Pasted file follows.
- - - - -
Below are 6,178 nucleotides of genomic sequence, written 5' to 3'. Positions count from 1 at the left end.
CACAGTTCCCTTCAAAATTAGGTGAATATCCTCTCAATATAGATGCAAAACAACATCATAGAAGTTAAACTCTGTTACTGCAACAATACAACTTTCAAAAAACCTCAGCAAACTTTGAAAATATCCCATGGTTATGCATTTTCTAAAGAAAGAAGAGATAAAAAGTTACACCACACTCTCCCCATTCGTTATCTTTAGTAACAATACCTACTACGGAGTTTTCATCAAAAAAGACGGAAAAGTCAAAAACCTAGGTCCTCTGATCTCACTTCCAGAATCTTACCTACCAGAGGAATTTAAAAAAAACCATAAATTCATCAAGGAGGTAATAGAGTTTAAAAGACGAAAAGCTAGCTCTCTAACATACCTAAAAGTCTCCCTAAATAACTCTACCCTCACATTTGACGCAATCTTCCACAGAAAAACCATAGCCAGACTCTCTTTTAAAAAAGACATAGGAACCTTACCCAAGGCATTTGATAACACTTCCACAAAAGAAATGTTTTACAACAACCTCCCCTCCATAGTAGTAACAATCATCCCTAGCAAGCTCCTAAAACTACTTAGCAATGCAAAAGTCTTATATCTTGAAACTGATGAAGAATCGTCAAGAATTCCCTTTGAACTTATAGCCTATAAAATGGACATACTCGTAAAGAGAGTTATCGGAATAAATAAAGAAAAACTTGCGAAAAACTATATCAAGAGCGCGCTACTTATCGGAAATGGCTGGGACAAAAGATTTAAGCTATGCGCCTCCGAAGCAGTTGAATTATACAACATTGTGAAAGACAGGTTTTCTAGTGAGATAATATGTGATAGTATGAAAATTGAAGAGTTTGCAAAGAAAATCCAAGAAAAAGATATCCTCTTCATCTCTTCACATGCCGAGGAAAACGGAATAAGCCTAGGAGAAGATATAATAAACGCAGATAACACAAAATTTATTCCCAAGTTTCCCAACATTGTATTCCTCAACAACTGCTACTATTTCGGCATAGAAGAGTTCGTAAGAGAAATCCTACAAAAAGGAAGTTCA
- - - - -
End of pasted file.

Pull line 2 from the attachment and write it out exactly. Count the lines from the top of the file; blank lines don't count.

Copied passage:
CACAGTTCCCTTCAAAATTAGGTGAATATCCTCTCAATATAGATGCAAAACAACATCATAGAAGTTAAACTCTGTTACTGCAACAATACAACTTTCAAAAAACCTCAGCAAACTTTGAAAATATCCCATGGTTATGCATTTTCTAAAGAAAGAAGAGATAAAAAGTTACACCACACTCTCCCCATTCGTTATCTTTAGTAACAATACCTACTACGGAGTTTTCATCAAAAAAGACGGAAAAGTCAAAAACCTAGGTCCTCTGATCTCACTTCCAGAATCTTACCTACCAGAGGAATTTAAAAAAAACCATAAATTCATCAAGGAGGTAATAGAGTTTAAAAGACGAAAAGCTAGCTCTCTAACATACCTAAAAGTCTCCCTAAATAACTCTACCCTCACATTTGACGCAATCTTCCACAGAAAAACCATAGCCAGACTCTCTTTTAAAAAAGACATAGGAACCTTACCCAAGGCATTTGATAACACTTCCACAAAAGAAATGTTTTACAACAACCTCCCCTCCATAGTAGTAACAATCATCCCTAGCAAGCTCCTAAAACTACTTAGCAATGCAAAAGTCTTATATCTTGAAACTGATGAAGAATCGTCAAGAATTCCCTTTGAACTTATAGCCTATAAAATGGACATACTCGTAAAGAGAGTTATCGGAATAAATAAAGAAAAACTTGCGAAAAACTATATCAAGAGCGCGCTACTTATCGGAAATGGCTGGGACAAAAGATTTAAGCTATGCGCCTCCGAAGCAGTTGAATTATACAACATTGTGAAAGACAGGTTTTCTAGTGAGATAATATGTGATAGTATGAAAATTGAAGAGTTTGCAAAGAAAATCCAAGAAAAAGATATCCTCTTCATCTCTTCACATGCCGAGGAAAACGGAATAAGCCTAGGAGAAGATATAATAAACGCAGATAACACAAAATTTATTCCCAAGTTTCCCAACATTGTATTCCTCAACAACTGCTACTATTTCGGCATAGAAGAGTTCGTAAGAGAAATCCTACAAAAAGGAAGTTCA